During a design session with a client, the question came up of “When is it a good idea to consider Xml storage in SQL Server?” I have been a big fan of Xml technologies for some time now and was resisting the urge to say “All the time!” However, in this particular case, we were designing a fairly generic Auditing sub-system for use in a specific CRM application. As we discussed the problem, it became clear that we really wanted to track operations on a broad set of business objects. So we began to think about XML in SQL Server 2005 more seriously.
XML documents can go a long way towards reducing the overall complexity of a relational model which is trying to be “all things to all people”. For our audit system, we wanted to start out with a small set of “messages”, but we wanted to support a broader set in future releases. Whenever I hear that, I get a bit scared, because it runs the risk of either creating wild complexity in the data model or over-simplifications. On the other hand, a single column of type XML can support a number of schemas at once.
What is the best approach for using XML in a relational model? Here are my thoughts:
Strongly Type the XML – it is extremely easy to use Visual Studio tools to generate an XSD schema from a candidate XML message. So, take the time to define what your message ought to look like and then refine your schema to enforce it. That way you can have some comfort with the data you are storing.
Qualify your Elements – people seem a bit skittish about Xml Namespaces. Think about this in terms of .NET code – we always want to define a Namespace structure for code which reflects the owner of the code, its source service or application, and its intended purpose. Otherwise we would have type collisions all over the place! Well, same applies to Xml – Xml messages should be as specific as possible. I like to use the following standard when assigning a namespace: http://schemas.yourcompany.com/system/subsystem/component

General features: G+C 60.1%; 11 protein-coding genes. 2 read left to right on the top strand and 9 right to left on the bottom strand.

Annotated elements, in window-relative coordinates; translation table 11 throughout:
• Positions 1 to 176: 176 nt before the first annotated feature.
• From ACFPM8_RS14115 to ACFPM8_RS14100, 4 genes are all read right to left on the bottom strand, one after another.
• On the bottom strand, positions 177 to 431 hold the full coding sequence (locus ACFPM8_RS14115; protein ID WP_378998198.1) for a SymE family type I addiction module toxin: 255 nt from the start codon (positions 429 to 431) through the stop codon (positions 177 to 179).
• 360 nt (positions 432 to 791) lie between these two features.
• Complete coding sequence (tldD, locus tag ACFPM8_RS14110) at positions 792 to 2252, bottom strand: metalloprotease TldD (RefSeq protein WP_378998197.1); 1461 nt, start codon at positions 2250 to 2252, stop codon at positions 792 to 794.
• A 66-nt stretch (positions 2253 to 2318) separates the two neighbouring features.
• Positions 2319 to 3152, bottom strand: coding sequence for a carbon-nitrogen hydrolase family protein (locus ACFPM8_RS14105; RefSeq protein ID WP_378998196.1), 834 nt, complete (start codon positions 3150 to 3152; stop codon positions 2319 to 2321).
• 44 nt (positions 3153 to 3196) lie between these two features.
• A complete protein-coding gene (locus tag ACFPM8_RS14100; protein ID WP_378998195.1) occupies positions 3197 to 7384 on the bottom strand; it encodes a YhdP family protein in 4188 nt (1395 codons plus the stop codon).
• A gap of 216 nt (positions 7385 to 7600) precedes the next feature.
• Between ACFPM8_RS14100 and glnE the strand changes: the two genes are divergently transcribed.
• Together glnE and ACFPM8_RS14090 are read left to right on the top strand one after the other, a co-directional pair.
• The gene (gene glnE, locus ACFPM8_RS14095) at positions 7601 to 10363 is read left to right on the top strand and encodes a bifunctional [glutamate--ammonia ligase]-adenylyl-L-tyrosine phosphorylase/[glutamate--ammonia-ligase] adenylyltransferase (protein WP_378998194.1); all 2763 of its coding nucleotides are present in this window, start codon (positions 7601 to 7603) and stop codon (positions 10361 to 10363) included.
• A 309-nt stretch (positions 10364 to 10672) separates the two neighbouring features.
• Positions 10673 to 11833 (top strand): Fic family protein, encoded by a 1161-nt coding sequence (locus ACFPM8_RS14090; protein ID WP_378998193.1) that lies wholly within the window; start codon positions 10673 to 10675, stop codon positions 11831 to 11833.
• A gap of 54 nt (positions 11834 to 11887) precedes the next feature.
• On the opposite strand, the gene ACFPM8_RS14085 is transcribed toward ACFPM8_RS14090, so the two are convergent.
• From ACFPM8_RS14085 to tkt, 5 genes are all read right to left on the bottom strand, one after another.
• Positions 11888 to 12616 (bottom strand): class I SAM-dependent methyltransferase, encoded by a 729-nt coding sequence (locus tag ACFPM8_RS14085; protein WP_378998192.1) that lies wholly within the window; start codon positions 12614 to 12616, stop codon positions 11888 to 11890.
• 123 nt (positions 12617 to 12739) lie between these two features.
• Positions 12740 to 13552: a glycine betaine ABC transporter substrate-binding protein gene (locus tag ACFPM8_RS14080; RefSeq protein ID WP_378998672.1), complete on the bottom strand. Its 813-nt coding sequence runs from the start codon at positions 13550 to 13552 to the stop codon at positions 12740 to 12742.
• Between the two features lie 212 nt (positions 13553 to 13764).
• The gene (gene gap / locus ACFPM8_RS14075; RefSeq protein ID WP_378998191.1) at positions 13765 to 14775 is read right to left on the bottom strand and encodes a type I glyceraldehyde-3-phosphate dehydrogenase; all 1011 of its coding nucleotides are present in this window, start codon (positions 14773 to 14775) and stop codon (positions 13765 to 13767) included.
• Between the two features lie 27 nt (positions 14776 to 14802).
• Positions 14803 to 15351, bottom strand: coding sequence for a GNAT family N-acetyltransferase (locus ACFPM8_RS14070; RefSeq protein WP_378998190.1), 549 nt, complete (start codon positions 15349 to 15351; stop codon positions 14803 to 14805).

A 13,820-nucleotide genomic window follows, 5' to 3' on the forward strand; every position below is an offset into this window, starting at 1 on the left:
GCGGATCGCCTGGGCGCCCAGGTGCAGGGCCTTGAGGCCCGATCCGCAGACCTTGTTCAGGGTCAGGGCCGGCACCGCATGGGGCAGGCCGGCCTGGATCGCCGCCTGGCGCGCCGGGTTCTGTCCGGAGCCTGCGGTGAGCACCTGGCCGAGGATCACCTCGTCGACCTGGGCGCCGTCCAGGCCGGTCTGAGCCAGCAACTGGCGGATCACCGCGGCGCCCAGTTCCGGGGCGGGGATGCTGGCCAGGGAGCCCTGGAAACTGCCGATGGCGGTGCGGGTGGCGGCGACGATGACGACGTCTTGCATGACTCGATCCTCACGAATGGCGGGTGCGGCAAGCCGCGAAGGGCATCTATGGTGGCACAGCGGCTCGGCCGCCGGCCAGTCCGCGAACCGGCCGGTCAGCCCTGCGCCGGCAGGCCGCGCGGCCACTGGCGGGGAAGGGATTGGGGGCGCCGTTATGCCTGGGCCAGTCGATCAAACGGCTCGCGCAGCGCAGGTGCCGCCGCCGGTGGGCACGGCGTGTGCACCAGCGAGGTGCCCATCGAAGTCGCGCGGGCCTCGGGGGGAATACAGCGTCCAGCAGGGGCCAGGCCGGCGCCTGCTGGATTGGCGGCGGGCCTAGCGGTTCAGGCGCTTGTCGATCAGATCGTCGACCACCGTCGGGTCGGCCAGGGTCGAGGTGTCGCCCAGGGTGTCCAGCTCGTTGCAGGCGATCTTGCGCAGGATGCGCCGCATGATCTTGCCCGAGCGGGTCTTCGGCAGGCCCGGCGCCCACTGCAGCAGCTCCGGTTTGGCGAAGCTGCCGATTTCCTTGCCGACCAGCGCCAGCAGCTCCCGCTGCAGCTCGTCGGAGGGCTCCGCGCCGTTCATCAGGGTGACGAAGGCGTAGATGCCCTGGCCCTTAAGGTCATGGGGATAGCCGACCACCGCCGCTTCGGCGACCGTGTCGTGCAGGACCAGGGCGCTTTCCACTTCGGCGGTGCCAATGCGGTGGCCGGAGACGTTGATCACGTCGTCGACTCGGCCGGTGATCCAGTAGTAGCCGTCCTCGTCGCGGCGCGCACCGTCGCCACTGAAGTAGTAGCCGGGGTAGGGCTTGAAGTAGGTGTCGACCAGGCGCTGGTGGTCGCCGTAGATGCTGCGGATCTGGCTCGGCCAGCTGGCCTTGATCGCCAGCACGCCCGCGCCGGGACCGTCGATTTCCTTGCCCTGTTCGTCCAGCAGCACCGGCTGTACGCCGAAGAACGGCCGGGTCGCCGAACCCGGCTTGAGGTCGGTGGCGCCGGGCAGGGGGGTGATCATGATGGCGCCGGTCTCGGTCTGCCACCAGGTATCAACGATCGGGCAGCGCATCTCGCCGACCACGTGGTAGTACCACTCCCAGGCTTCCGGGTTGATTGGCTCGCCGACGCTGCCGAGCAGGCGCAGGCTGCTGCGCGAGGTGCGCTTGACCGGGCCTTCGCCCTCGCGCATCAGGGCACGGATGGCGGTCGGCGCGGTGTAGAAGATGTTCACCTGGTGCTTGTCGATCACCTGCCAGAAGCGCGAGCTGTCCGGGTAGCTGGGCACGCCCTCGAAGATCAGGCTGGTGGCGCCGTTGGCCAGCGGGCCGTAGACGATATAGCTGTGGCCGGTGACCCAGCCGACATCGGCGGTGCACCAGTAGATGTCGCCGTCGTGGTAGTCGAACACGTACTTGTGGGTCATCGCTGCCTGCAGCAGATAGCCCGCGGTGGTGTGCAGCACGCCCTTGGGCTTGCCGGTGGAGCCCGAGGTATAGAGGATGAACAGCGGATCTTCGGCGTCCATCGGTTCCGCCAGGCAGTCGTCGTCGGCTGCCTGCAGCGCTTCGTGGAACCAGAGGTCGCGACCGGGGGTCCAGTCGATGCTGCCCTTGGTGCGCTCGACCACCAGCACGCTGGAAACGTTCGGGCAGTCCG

Promote Important Properties – I’m a SharePoint guy, but I saw this behavior first in BizTalk Server, and I think it is widely applicable. In BizTalk, developers have the ability to “promote” values out of an Xml message and into the “header” of the message. Imagine designing a class which included an Xml document as a public property. Now add a set of public properties which act as XPath queries into the Strongly Typed Xml document within. This approach is possible because you have already designed the schema for the message, so you know what to expect – it’s not just ad-hoc XML. Now, the values within the message are readily available to even casual interrogators of the class – no need for XPath or schema knowledge on the client’s end. In SharePoint, this concept is manifested in Forms Libraries: when an InfoPath form is published to a Forms Library, the publisher can quickly promote values from the internal InfoPath payload into columns on the SPListItem which will be created by each InfoPath form entry. Perfect! Let’s do the same in SQL Server! Your SQL colleagues who can now perform some SQL queries on our tables without any knowledge of XPath will thank you.
Any success/horror stories you’d like to share around using XML data in a relational data store?
Brian Berry is a Director of Technology Consulting with BlumShapiro, focusing on Microsoft Business Intelligence solutions, with a strong focus on Systems Integration, Master Data Management and PerformancePoint Services. He has been helping companies optimize their investments in Microsoft technology for over 12 years.